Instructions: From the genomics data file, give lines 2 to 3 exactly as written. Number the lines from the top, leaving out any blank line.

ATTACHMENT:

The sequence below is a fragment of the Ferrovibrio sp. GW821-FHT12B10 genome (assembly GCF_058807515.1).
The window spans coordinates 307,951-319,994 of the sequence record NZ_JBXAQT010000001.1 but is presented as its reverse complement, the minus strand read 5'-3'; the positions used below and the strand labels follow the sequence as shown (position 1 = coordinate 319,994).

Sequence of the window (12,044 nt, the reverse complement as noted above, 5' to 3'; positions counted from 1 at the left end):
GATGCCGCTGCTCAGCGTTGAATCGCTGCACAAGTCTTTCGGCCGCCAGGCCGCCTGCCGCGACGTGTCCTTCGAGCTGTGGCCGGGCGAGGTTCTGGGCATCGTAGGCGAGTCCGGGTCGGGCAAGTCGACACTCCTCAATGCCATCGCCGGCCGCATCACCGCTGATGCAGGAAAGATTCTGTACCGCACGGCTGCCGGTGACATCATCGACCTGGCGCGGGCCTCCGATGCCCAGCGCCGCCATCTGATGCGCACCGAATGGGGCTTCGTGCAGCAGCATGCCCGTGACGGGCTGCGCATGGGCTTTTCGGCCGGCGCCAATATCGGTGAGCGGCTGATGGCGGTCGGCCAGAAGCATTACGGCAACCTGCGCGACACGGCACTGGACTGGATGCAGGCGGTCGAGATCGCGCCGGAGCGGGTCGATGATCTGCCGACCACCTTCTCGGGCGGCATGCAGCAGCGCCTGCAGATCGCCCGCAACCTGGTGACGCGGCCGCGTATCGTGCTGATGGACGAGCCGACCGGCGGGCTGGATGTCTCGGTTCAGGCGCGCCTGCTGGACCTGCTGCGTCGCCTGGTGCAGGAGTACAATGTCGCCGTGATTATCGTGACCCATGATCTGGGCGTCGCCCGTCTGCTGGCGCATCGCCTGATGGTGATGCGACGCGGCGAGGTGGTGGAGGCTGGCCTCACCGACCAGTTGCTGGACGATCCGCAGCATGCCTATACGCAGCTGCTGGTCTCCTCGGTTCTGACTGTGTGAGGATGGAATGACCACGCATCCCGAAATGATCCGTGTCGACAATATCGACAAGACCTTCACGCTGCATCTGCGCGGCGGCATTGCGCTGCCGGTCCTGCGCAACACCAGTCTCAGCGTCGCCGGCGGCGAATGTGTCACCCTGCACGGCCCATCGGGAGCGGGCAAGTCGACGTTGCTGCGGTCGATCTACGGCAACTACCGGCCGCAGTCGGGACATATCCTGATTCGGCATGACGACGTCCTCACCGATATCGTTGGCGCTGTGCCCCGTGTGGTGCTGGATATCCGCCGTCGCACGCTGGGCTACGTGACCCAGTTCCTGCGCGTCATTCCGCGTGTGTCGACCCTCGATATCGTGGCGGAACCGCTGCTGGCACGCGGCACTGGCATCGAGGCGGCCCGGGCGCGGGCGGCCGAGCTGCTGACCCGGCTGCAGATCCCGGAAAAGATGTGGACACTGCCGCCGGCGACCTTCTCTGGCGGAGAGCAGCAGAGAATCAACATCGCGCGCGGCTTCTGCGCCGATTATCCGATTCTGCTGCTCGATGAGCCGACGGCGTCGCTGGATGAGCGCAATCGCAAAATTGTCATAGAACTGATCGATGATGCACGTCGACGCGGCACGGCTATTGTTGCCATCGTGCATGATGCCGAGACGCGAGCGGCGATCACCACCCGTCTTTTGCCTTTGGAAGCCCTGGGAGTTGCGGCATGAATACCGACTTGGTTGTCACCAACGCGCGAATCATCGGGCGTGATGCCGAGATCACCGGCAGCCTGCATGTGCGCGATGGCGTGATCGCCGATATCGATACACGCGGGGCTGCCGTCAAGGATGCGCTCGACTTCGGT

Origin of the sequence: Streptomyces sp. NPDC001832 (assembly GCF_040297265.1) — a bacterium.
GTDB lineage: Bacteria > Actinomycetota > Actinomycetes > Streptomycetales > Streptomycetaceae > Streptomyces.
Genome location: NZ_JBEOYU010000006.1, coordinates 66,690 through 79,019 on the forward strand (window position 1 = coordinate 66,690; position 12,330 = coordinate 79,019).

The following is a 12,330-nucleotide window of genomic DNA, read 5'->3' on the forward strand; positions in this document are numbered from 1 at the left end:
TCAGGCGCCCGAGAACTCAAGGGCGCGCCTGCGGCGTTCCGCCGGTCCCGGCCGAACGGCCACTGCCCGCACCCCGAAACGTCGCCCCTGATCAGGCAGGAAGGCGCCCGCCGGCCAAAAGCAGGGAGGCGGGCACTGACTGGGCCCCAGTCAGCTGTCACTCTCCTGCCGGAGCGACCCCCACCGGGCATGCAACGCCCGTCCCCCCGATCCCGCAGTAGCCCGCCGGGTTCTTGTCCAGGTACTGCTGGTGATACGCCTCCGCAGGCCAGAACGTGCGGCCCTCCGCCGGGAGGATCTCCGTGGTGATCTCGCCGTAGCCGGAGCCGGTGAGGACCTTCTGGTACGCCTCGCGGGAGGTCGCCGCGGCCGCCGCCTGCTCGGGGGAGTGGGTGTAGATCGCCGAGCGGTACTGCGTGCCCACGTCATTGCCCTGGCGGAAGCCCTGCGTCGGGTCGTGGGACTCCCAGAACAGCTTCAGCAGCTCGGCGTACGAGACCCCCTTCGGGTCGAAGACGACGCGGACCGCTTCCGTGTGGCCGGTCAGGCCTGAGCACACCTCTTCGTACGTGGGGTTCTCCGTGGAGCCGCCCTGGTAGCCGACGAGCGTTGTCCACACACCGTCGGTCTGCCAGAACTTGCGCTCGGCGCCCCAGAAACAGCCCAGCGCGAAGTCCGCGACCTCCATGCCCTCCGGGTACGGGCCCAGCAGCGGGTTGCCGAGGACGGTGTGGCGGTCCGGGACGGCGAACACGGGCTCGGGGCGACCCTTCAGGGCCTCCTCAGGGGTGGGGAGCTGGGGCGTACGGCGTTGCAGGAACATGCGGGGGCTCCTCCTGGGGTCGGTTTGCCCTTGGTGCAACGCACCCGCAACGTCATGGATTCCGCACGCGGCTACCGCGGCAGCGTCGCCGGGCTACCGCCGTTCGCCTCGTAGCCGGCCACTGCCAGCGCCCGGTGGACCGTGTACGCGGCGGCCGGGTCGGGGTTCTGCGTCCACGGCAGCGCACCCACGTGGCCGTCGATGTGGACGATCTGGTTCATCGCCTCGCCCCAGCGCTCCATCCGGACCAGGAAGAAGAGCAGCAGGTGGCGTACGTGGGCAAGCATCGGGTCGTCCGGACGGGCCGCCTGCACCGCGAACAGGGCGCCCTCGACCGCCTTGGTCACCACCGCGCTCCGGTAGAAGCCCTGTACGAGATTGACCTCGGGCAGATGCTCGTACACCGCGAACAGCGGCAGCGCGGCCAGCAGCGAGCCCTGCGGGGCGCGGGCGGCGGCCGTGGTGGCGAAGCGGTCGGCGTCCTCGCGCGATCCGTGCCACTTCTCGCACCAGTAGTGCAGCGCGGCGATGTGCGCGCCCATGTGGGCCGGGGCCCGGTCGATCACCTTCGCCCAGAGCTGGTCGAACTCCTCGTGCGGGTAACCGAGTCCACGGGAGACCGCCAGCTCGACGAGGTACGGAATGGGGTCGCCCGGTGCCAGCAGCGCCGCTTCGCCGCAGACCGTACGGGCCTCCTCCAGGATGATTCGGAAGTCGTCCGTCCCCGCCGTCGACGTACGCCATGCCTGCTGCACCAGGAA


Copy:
The window spans coordinates 307,951-319,994 of the sequence record NZ_JBXAQT010000001.1 but is presented as its reverse complement, the minus strand read 5'-3'; the positions used below and the strand labels follow the sequence as shown (position 1 = coordinate 319,994).

Sequence of the window (12,044 nt, the reverse complement as noted above, 5' to 3'; positions counted from 1 at the left end):